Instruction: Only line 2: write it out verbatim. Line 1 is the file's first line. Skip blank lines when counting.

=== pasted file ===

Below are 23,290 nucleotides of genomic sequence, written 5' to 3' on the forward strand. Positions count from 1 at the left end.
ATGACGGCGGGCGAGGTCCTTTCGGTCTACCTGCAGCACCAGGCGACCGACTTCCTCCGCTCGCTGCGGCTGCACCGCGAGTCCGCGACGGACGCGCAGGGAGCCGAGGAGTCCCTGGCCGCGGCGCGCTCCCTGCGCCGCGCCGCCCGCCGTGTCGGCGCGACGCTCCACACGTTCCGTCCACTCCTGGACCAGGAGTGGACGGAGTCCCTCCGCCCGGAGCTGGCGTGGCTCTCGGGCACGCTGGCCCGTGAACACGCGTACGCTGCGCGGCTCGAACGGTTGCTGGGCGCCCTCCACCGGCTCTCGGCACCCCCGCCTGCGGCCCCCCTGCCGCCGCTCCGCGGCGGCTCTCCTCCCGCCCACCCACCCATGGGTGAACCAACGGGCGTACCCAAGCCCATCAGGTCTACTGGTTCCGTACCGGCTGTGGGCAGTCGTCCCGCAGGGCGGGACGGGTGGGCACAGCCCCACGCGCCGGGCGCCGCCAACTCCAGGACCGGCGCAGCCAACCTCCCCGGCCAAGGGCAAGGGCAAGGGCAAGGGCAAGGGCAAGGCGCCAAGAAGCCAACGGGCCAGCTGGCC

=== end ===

ATGACGGCGGGCGAGGTCCTTTCGGTCTACCTGCAGCACCAGGCGACCGACTTCCTCCGCTCGCTGCGGCTGCACCGCGAGTCCGCGACGGACGCGCAGGGAGCCGAGGAGTCCCTGGCCGCGGCGCGCTCCCTGCGCCGCGCCGCCCGCCGTGTCGGCGCGACGCTCCACACGTTCCGTCCACTCCTGGACCAGGAGTGGACGGAGTCCCTCCGCCCGGAGCTGGCGTGGCTCTCGGGCACGCTGGCCCGTGAACACGCGTACGCTGCGCGGCTCGAACGGTTGCTGGGCGCCCTCCACCGGCTCTCGGCACCCCCGCCTGCGGCCCCCCTGCCGCCGCTCCGCGGCGGCTCTCCTCCCGCCCACCCACCCATGGGTGAACCAACGGGCGTACCCAAGCCCATCAGGTCTACTGGTTCCGTACCGGCTGTGGGCAGTCGTCCCGCAGGGCGGGACGGGTGGGCACAGCCCCACGCGCCGGGCGCCGCCAACTCCAGGACCGGCGCAGCCAACCTCCCCGGCCAAGGGCAAGGGCAAGGGCAAGGGCAAGGGCAAGGCGCCAAGAAGCCAACGGGCCAGCTGGCC